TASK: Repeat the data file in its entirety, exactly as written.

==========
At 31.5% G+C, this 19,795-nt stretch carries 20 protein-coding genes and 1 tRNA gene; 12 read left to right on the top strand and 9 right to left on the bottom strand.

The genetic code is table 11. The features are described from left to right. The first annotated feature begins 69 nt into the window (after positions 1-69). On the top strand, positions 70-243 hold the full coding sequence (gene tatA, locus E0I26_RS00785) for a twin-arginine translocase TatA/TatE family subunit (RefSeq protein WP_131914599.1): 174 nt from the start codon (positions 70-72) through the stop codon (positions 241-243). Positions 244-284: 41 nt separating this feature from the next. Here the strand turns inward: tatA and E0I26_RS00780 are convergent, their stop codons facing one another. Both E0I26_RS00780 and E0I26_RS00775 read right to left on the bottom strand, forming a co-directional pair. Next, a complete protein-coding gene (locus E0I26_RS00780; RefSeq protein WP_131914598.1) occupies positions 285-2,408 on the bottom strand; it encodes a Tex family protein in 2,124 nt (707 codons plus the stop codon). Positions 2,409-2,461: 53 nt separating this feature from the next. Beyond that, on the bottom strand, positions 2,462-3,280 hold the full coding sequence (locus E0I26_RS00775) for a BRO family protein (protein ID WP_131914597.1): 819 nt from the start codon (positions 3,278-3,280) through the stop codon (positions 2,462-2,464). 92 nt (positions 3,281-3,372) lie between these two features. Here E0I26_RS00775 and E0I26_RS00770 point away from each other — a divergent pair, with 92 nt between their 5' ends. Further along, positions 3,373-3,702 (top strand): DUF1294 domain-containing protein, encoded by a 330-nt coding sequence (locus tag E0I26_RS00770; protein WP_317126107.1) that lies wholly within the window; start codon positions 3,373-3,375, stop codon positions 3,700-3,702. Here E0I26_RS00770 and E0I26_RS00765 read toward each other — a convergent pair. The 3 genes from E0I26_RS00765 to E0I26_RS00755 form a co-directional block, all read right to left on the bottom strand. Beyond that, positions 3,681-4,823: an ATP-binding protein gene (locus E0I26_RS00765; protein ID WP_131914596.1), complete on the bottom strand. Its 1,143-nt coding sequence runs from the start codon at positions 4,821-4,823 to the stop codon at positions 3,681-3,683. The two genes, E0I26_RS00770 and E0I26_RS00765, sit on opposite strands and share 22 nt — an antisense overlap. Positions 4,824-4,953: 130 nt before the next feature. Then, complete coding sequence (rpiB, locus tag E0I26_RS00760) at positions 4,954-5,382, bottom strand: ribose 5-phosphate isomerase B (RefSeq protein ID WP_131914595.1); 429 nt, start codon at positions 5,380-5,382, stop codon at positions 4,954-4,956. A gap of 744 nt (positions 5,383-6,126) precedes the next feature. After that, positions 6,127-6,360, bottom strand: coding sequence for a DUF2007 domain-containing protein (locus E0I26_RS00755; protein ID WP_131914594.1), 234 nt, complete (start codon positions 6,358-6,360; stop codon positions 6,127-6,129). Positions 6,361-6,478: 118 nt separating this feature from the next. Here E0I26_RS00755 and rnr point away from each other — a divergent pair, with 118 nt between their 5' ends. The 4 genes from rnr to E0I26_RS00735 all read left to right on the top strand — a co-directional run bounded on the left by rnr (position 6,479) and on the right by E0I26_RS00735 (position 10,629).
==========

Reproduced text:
At 31.5% G+C, this 19,795-nt stretch carries 20 protein-coding genes and 1 tRNA gene; 12 read left to right on the top strand and 9 right to left on the bottom strand.

The genetic code is table 11. The features are described from left to right. The first annotated feature begins 69 nt into the window (after positions 1-69). On the top strand, positions 70-243 hold the full coding sequence (gene tatA, locus E0I26_RS00785) for a twin-arginine translocase TatA/TatE family subunit (RefSeq protein WP_131914599.1): 174 nt from the start codon (positions 70-72) through the stop codon (positions 241-243). Positions 244-284: 41 nt separating this feature from the next. Here the strand turns inward: tatA and E0I26_RS00780 are convergent, their stop codons facing one another. Both E0I26_RS00780 and E0I26_RS00775 read right to left on the bottom strand, forming a co-directional pair. Next, a complete protein-coding gene (locus E0I26_RS00780; RefSeq protein WP_131914598.1) occupies positions 285-2,408 on the bottom strand; it encodes a Tex family protein in 2,124 nt (707 codons plus the stop codon). Positions 2,409-2,461: 53 nt separating this feature from the next. Beyond that, on the bottom strand, positions 2,462-3,280 hold the full coding sequence (locus E0I26_RS00775) for a BRO family protein (protein ID WP_131914597.1): 819 nt from the start codon (positions 3,278-3,280) through the stop codon (positions 2,462-2,464). 92 nt (positions 3,281-3,372) lie between these two features. Here E0I26_RS00775 and E0I26_RS00770 point away from each other — a divergent pair, with 92 nt between their 5' ends. Further along, positions 3,373-3,702 (top strand): DUF1294 domain-containing protein, encoded by a 330-nt coding sequence (locus tag E0I26_RS00770; protein WP_317126107.1) that lies wholly within the window; start codon positions 3,373-3,375, stop codon positions 3,700-3,702. Here E0I26_RS00770 and E0I26_RS00765 read toward each other — a convergent pair. The 3 genes from E0I26_RS00765 to E0I26_RS00755 form a co-directional block, all read right to left on the bottom strand. Beyond that, positions 3,681-4,823: an ATP-binding protein gene (locus E0I26_RS00765; protein ID WP_131914596.1), complete on the bottom strand. Its 1,143-nt coding sequence runs from the start codon at positions 4,821-4,823 to the stop codon at positions 3,681-3,683. The two genes, E0I26_RS00770 and E0I26_RS00765, sit on opposite strands and share 22 nt — an antisense overlap. Positions 4,824-4,953: 130 nt before the next feature. Then, complete coding sequence (rpiB, locus tag E0I26_RS00760) at positions 4,954-5,382, bottom strand: ribose 5-phosphate isomerase B (RefSeq protein ID WP_131914595.1); 429 nt, start codon at positions 5,380-5,382, stop codon at positions 4,954-4,956. A gap of 744 nt (positions 5,383-6,126) precedes the next feature. After that, positions 6,127-6,360, bottom strand: coding sequence for a DUF2007 domain-containing protein (locus E0I26_RS00755; protein ID WP_131914594.1), 234 nt, complete (start codon positions 6,358-6,360; stop codon positions 6,127-6,129). Positions 6,361-6,478: 118 nt separating this feature from the next. Here E0I26_RS00755 and rnr point away from each other — a divergent pair, with 118 nt between their 5' ends. The 4 genes from rnr to E0I26_RS00735 all read left to right on the top strand — a co-directional run bounded on the left by rnr (position 6,479) and on the right by E0I26_RS00735 (position 10,629).